Adding Some Guesswork to Memorabilia Sales, Just for Televised Fun
p>By NEIL GENZLINGER
Published: May 30, 2012
Ah, the stresses of the memorabilia sellers on “Final Offer,” Discovery’s new entry in what might be called How Much Can I Get for My Stuff Television. Four buyers, but no clue as to which one is willing to pay the most. “If only I could drill into their heads and see what they’re thinking,” these hopefuls must be musing.
Actually, in the premiere on Thursday night, one seller, Doug Arbittier, could do just that. He has brought a 250-year-old neurosurgery kit to sell: a crude, sinister-looking collection of tools that would not be out of place in a “Saw” movie.
Mr. Arbittier stops just short of putting the kit to use, but his segment is nonetheless the high point of a spunky opening episode of this series, which gives the now familiar buy-and-sell dynamics of shows like “Pawn Stars” a “Let’s Make a Deal” twist.
People with something to sell present their treasures to four professional dealers, William J. Roland, Patrick Painter, Jake Chait and Jordan Tabach-Bank. The gimmick of the show is that the seller meets separately with each dealer and negotiates an offer but must say yes or no to that offer before moving on to the next; there’s no turning back. So if the first guy offers $10,000, do you accept, or do you move on to Door No. 2 in hopes of a higher price?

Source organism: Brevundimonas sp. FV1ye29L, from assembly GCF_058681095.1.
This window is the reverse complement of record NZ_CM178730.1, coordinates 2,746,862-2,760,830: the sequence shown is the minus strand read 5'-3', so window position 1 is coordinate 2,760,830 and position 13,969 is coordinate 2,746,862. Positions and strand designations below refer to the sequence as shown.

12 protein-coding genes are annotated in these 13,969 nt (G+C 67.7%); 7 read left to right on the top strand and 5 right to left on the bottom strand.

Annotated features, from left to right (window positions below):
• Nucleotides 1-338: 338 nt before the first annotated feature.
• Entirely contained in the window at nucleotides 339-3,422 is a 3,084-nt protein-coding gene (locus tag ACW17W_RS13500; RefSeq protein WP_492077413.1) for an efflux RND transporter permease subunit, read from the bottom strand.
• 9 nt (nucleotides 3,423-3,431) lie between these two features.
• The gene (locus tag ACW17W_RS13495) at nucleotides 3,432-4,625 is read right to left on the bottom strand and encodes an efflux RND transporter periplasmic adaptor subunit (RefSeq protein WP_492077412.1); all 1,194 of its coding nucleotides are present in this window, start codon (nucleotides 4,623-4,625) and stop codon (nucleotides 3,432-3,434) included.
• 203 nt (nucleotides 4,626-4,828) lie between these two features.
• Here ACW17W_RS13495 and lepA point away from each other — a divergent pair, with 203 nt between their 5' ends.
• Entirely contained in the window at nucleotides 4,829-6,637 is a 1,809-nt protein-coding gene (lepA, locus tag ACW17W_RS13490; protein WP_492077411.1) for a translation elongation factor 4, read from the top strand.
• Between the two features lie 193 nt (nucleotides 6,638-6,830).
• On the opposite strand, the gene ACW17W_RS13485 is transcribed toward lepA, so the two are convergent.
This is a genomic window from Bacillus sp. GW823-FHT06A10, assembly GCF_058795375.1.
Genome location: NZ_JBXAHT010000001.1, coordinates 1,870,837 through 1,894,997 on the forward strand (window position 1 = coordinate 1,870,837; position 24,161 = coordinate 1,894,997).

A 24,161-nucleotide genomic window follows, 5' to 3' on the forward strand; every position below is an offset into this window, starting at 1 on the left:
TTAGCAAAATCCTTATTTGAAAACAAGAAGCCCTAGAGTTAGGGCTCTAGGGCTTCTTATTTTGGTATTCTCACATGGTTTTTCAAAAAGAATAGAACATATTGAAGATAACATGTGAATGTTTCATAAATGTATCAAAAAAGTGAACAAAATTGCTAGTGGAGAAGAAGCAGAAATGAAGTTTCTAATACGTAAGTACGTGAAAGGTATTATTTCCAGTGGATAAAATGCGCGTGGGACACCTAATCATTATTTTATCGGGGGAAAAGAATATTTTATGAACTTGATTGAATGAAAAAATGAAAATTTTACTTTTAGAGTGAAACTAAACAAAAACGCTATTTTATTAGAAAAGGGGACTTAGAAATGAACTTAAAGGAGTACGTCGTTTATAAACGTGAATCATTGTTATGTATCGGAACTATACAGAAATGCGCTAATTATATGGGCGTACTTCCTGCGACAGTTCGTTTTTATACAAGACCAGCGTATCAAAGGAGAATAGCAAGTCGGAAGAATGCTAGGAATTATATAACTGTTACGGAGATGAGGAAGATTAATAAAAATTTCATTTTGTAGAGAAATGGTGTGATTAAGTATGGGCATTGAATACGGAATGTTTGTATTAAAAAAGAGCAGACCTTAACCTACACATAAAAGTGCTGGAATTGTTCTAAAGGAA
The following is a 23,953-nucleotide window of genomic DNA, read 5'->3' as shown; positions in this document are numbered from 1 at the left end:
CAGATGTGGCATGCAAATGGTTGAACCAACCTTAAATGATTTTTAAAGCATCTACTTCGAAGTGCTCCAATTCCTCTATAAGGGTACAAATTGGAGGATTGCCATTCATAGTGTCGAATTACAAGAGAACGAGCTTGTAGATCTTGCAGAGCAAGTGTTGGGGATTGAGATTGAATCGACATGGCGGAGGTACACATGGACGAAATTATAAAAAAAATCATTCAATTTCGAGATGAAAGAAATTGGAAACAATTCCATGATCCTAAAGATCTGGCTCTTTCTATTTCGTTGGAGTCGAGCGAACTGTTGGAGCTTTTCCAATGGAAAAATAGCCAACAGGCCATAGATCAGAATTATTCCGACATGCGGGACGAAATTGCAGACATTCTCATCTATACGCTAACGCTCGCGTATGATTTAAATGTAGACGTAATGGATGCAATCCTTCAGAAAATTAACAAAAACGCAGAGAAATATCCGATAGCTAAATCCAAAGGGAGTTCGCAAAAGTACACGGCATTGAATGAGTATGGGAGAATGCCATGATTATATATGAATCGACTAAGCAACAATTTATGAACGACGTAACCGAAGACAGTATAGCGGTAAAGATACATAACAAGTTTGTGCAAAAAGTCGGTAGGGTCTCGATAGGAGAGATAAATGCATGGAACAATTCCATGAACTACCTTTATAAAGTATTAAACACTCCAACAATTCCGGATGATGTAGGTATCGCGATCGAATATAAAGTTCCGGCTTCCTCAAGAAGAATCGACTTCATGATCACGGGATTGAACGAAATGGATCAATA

It’s an utterly spurious conceit, of course, since in the real world anyone with something valuable to sell would solicit estimates from a number of dealers, then pick one, or would use an auction house. But it makes for an entertaining show, especially since the buyers don’t know if they are the first to meet with the seller or the last. There are poker faces on both sides of the table.
In the premiere the items offered for sale include a 1928 baseball signed by Babe Ruth and Lou Gehrig, three hoods from Nascar vehicles autographed by the drivers and — the capper for the show — a jewel-encrusted gold sword handle from Bali. And there’s that neurosurgery kit, which includes a serrated circular cutting tool that might be useful for making cheese balls out of a wedge of Cheddar.
In the mid-18th century, though, the cheese was the human head, as Mr. Arbittier demonstrates by holding the thing against the skull of the show’s host, Michael Kalish. “Then,” he says, “I would go ahead and just start turning, drive that into your head. Then you might wake up — that would happen probably one out of a million times — or you might die.”
Hard to imagine how bad a headache you would have to have to let a doctor near you with this thing.
Discovery Channel, Thursday nights at 10, Eastern and Pacific times; 9, Central time.
Produced for the Discovery Channel by FremantleMedia North America. For FremantleMedia North America: George Moll, executive producer; Jeff Altrock, co-executive producer. For the Discovery Channel: Anna Geddes, executive producer.